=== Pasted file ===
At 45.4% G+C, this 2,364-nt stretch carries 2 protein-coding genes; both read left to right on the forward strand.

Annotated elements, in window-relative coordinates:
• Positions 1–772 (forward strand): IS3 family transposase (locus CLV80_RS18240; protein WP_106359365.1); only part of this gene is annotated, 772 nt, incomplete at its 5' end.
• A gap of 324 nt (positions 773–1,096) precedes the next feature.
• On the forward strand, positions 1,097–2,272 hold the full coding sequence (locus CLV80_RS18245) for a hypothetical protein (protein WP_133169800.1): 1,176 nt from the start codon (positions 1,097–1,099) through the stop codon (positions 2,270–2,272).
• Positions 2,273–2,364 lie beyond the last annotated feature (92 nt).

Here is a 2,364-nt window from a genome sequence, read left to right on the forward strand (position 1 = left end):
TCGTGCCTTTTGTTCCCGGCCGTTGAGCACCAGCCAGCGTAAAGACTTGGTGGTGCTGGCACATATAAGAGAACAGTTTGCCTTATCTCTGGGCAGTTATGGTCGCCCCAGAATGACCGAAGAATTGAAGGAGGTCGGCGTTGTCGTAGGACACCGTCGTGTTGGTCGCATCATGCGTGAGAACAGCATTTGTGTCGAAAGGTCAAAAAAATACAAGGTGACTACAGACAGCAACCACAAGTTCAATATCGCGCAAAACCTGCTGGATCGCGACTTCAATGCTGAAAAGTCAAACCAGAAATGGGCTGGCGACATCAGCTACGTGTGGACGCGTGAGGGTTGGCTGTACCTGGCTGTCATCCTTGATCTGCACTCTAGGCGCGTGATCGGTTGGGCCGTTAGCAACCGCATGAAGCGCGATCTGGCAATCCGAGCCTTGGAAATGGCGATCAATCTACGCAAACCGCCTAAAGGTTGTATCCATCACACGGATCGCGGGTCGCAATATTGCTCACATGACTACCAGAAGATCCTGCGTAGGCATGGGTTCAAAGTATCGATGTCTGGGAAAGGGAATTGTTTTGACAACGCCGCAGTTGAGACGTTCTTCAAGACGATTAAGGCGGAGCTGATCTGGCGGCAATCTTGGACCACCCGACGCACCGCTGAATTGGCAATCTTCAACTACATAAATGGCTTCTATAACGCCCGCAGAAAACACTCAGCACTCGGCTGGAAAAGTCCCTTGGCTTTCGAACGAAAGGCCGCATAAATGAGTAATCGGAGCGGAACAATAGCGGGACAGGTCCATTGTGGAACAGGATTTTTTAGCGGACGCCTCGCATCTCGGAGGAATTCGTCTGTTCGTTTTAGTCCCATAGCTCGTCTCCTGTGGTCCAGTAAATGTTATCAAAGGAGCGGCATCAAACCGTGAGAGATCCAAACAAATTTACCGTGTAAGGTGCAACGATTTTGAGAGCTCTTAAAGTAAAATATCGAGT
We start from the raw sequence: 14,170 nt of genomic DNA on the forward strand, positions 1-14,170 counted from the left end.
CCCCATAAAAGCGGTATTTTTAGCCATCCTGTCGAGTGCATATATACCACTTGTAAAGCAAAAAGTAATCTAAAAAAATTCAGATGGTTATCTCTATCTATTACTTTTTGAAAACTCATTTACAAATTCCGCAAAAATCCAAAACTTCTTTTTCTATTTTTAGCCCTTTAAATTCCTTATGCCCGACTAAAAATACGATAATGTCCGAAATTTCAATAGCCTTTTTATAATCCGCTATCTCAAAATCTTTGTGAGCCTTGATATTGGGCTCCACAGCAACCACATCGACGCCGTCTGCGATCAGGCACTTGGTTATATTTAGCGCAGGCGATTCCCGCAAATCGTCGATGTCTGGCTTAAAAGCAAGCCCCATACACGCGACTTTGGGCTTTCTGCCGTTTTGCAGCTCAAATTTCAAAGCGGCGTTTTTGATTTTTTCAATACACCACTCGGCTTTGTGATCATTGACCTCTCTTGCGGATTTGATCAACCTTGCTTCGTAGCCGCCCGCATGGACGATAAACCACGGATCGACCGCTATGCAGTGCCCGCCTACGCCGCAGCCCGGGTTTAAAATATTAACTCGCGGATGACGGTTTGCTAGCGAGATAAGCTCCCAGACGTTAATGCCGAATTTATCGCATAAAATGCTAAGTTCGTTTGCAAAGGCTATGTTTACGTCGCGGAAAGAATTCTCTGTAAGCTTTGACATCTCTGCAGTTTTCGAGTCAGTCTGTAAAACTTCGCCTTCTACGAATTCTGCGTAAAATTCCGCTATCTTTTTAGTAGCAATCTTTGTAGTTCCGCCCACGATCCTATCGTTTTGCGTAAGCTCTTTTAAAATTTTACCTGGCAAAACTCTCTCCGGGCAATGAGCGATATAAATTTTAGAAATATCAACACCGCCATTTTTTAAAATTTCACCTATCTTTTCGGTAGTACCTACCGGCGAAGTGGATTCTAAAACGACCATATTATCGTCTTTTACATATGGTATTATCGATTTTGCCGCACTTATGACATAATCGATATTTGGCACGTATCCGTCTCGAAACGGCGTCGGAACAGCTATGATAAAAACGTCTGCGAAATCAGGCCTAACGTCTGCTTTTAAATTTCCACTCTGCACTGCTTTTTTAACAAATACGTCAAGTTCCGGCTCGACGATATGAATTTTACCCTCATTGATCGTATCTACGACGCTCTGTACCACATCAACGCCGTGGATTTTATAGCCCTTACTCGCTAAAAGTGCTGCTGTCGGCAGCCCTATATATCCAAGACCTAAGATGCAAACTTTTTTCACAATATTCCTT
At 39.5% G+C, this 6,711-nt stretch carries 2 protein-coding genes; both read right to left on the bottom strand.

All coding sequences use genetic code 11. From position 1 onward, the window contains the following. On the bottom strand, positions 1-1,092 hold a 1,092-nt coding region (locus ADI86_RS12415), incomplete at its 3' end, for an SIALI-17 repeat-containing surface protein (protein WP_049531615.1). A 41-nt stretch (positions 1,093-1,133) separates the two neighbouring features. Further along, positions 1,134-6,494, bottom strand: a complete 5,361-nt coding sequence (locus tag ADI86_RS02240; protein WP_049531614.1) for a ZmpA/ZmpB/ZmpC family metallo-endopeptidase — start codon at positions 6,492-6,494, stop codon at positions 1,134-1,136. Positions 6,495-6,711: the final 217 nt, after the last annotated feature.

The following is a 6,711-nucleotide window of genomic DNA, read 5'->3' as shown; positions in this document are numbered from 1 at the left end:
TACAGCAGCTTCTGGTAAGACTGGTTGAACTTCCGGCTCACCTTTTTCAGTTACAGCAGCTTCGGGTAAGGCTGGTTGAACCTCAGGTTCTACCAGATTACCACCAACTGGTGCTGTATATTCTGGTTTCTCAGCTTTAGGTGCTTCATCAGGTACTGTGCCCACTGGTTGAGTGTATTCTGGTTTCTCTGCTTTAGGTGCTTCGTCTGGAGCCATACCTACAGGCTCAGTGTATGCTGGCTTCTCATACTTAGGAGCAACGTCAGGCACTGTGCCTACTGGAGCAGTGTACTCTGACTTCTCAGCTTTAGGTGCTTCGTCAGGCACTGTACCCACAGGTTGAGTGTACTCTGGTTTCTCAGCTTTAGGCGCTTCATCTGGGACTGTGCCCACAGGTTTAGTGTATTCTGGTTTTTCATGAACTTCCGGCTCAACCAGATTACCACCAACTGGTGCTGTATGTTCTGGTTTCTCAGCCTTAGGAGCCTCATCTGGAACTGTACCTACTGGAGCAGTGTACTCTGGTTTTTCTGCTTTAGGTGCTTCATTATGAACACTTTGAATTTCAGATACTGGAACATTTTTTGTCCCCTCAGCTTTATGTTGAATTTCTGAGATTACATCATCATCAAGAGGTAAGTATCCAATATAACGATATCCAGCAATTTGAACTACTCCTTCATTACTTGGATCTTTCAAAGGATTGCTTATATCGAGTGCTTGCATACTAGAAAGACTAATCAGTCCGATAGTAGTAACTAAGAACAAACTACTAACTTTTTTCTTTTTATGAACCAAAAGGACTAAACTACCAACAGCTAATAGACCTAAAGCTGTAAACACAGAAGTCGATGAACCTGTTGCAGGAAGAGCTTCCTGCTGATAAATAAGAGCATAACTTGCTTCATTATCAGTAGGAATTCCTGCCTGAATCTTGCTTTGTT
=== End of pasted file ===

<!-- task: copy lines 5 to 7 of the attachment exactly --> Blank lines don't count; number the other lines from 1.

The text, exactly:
• On the forward strand, positions 1,097–2,272 hold the full coding sequence (locus CLV80_RS18245) for a hypothetical protein (protein WP_133169800.1): 1,176 nt from the start codon (positions 1,097–1,099) through the stop codon (positions 2,270–2,272).
• Positions 2,273–2,364 lie beyond the last annotated feature (92 nt).

Here is a 2,364-nt window from a genome sequence, read left to right on the forward strand (position 1 = left end):